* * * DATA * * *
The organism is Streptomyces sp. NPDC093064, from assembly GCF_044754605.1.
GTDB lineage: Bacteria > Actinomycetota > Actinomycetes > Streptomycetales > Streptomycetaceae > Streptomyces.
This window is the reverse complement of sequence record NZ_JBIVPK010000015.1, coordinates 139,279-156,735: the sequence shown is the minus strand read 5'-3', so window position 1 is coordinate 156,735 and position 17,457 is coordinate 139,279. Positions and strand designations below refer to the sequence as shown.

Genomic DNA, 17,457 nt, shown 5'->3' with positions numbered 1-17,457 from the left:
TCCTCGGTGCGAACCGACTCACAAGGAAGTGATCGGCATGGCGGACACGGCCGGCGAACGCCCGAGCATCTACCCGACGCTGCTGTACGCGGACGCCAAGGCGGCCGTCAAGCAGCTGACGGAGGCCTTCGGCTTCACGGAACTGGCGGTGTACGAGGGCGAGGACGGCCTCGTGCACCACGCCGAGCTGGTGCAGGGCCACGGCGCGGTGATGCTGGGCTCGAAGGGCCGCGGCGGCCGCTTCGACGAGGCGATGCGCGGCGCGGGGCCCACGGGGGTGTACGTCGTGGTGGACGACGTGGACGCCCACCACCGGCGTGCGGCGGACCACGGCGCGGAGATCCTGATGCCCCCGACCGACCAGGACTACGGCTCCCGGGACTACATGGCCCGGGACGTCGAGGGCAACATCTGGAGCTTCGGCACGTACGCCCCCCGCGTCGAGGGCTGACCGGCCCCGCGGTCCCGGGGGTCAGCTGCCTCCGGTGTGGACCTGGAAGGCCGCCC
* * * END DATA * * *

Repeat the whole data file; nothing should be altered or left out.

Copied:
The organism is Streptomyces sp. NPDC093064, from assembly GCF_044754605.1.
GTDB lineage: Bacteria > Actinomycetota > Actinomycetes > Streptomycetales > Streptomycetaceae > Streptomyces.
This window is the reverse complement of sequence record NZ_JBIVPK010000015.1, coordinates 139,279-156,735: the sequence shown is the minus strand read 5'-3', so window position 1 is coordinate 156,735 and position 17,457 is coordinate 139,279. Positions and strand designations below refer to the sequence as shown.

Genomic DNA, 17,457 nt, shown 5'->3' with positions numbered 1-17,457 from the left:
TCCTCGGTGCGAACCGACTCACAAGGAAGTGATCGGCATGGCGGACACGGCCGGCGAACGCCCGAGCATCTACCCGACGCTGCTGTACGCGGACGCCAAGGCGGCCGTCAAGCAGCTGACGGAGGCCTTCGGCTTCACGGAACTGGCGGTGTACGAGGGCGAGGACGGCCTCGTGCACCACGCCGAGCTGGTGCAGGGCCACGGCGCGGTGATGCTGGGCTCGAAGGGCCGCGGCGGCCGCTTCGACGAGGCGATGCGCGGCGCGGGGCCCACGGGGGTGTACGTCGTGGTGGACGACGTGGACGCCCACCACCGGCGTGCGGCGGACCACGGCGCGGAGATCCTGATGCCCCCGACCGACCAGGACTACGGCTCCCGGGACTACATGGCCCGGGACGTCGAGGGCAACATCTGGAGCTTCGGCACGTACGCCCCCCGCGTCGAGGGCTGACCGGCCCCGCGGTCCCGGGGGTCAGCTGCCTCCGGTGTGGACCTGGAAGGCCGCCC